Last, mirroring what others have said, Google has far too many ways to “instant message” someone. Messaging takes care of SMS and MMS; Google Voice handles SMS (and MMS from some carriers), too; Google Talk allows for real-time chatting, audio chat, and video chat; Google+ Messenger lets users chat and “hangout” with video and voice; and none of them are interconnected. We suspect a new project, codenamed Babel, will unify some (though probably not all) of these messaging systems into one. They certainly need to. Additionally, I hope Google puts Google Voice messages into Gmail while they’re at it.
Interestingly, what I’d like most from Key Lime Pie (beside the notification-center toggles I’ve talked about before) is for the forward march of Android’s UI to take a breather. I’m all for pushing on toward the future, especially in terms of aesthetics, but 4.2 introduced some elements of questionable value, in my view. For example, I find the default font in the alarm clock heinous, and while I think lock screen widgets are a good idea in theory, their current implementation leaves something to be desired.
There was a purity, a simplicity, in 4.1 that we lost along the way, a victim of the urge to “complexify.” I’d like to see some of that simplicity return.
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It’s hard to single-out new features Android needs to adopt, because often we don’t know what we’re missing until someone points it out to us. To that end, I’d love to see multi-user support made available beyond tablets and appear on Android phones (at least without some hackery), though I’m not exactly optimistic.
By and large, I’m not a huge fan of OEM skinning, but when it works, it works, and Google would be wise to look for some of the best features out there for integration into Android. The biggest one for me would be some jazzed-up customization options for phone settings in the notification shade. What we have now is serviceable, but all kinds of ugly, not entirely intuitive, and could really use the ability to tweak things.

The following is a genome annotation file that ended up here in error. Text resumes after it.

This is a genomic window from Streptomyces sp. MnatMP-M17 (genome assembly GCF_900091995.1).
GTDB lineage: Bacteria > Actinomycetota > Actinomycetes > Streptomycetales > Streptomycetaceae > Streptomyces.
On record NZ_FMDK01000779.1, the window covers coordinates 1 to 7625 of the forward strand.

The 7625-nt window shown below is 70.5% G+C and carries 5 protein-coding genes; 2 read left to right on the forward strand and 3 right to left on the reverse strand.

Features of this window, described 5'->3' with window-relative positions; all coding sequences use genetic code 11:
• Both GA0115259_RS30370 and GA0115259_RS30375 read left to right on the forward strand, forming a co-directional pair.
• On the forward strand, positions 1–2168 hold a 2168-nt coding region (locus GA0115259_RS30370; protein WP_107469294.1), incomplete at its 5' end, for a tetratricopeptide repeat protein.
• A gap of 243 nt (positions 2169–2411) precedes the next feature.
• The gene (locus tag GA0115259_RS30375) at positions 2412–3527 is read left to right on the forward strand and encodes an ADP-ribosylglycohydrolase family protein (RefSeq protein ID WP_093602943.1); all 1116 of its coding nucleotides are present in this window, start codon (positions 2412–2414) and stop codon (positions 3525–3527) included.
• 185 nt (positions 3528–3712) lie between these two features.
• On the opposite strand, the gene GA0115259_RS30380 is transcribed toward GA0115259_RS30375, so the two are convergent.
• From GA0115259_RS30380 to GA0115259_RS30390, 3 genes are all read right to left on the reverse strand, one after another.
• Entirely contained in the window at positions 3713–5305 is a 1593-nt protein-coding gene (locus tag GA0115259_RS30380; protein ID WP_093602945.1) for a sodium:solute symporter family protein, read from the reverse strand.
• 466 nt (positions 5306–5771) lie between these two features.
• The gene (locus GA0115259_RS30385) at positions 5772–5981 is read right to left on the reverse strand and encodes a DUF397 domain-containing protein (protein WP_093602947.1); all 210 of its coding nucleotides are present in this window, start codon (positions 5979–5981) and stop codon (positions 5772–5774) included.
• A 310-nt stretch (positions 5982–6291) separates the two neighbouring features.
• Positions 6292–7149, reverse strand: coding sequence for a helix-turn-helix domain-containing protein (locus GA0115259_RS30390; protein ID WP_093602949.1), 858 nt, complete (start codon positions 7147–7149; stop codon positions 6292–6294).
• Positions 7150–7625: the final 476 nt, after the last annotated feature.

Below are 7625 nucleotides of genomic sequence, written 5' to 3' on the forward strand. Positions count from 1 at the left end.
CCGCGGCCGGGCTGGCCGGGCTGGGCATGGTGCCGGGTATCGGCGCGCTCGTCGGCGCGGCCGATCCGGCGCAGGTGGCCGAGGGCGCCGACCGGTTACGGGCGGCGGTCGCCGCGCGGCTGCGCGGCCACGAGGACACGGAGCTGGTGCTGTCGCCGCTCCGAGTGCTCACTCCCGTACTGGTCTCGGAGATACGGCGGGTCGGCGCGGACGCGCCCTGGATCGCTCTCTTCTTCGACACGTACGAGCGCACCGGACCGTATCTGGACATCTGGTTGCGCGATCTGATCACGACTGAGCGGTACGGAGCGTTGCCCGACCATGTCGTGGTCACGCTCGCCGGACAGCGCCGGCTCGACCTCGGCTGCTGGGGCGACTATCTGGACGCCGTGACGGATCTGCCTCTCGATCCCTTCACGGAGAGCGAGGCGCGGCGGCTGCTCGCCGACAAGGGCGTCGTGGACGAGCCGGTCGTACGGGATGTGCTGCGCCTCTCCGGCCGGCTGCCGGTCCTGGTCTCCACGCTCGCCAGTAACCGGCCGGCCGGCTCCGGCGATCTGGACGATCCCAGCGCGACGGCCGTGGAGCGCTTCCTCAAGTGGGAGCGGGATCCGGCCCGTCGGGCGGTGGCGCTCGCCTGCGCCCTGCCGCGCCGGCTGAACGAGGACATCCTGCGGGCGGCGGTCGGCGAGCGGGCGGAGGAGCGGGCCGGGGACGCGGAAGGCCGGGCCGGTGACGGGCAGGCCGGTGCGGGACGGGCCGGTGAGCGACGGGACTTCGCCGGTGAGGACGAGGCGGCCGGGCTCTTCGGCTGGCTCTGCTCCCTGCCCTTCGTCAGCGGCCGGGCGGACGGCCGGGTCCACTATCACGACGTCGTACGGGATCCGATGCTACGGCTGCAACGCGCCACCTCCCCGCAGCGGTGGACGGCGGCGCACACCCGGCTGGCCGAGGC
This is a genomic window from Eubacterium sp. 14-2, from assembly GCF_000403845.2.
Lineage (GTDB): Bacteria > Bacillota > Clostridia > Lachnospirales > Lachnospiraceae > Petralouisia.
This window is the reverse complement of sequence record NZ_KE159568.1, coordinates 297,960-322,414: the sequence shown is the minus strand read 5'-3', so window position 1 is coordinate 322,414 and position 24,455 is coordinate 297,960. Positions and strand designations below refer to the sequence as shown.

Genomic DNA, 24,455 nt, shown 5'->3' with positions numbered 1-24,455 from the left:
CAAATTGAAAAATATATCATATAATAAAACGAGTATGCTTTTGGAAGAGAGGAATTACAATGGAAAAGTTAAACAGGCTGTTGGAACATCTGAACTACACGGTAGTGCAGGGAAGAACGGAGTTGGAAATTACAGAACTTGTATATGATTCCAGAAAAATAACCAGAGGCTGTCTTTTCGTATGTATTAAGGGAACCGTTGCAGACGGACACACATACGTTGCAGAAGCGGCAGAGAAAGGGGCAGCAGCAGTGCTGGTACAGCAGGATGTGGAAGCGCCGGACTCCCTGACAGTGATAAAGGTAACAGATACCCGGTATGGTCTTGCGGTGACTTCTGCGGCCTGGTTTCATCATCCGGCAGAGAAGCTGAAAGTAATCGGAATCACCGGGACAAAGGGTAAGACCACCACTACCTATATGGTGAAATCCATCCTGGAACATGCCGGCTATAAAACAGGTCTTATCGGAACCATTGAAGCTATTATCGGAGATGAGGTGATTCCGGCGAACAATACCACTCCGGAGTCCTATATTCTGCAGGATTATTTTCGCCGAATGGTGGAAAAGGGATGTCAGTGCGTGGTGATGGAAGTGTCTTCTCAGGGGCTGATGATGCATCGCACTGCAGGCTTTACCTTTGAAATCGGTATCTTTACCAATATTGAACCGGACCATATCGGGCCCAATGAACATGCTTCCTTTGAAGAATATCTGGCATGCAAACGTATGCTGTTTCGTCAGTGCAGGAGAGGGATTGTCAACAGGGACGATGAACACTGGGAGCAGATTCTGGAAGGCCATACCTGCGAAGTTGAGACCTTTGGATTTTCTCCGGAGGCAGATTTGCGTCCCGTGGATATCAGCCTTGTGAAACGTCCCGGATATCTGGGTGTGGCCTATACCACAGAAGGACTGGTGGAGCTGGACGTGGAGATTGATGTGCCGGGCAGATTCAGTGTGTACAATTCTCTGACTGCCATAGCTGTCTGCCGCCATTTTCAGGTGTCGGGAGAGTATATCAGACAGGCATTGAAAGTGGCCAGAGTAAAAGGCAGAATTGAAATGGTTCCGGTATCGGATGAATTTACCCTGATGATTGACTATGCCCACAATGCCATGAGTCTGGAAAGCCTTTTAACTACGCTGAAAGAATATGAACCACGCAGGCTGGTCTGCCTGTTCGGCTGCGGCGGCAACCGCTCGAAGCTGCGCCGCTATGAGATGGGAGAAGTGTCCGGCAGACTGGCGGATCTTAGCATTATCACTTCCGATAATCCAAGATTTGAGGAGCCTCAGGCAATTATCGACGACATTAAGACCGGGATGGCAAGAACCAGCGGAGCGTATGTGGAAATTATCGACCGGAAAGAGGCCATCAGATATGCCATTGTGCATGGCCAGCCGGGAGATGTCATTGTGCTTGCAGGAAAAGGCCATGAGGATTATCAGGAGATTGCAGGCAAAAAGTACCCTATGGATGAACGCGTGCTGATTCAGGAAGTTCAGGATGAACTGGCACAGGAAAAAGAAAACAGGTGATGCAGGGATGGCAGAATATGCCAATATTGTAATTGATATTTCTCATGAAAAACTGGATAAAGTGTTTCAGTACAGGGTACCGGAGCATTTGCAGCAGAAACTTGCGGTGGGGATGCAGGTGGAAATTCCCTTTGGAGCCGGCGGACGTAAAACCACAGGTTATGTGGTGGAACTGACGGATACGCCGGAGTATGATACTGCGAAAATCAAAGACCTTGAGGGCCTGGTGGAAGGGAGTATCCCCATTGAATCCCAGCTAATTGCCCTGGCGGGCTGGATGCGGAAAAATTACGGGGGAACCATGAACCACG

Really, I’m not expecting too much. There aren’t many areas where Android is seriously coming up short, so I think KLP could be more about gently expanding upon existing functionality than really doing much new.
As an avid Android user, Google I/O is always the conference I look forward to most every year. It’s like Christmas for any Android fan.
This year, the rumor mill has been mostly silent. We’ve only heard a few bits of information, and we’re led to believe by several sources that this year’s conference will be more about developers than new releases for consumers. In other words, this year’s I/O is more about how to make Android and Chrome better for developers, easier for them to make better apps and services for the platform.
Enough babble, though. What do I want from Key Lime Pie? Honestly, I’m only looking forward to one feature. Babel, a rumored unified chat service that will allegedly bring together Google+ Messenger, Talk, Voice, and possibly other Google communication services. Of course, I wouldn’t complain about other updates, such as the rumored Game Center (iOS) competitor or, say, something like shutter speed control in the Camera app.
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Now that we’ve biased you with our last-minute wish list for whatever the next version of Android turns out to be, it’s your turn! Head down to the comments and let us know what your wish list is. Even if we’ve already mentioned the feature you most want, we still want to hear from you!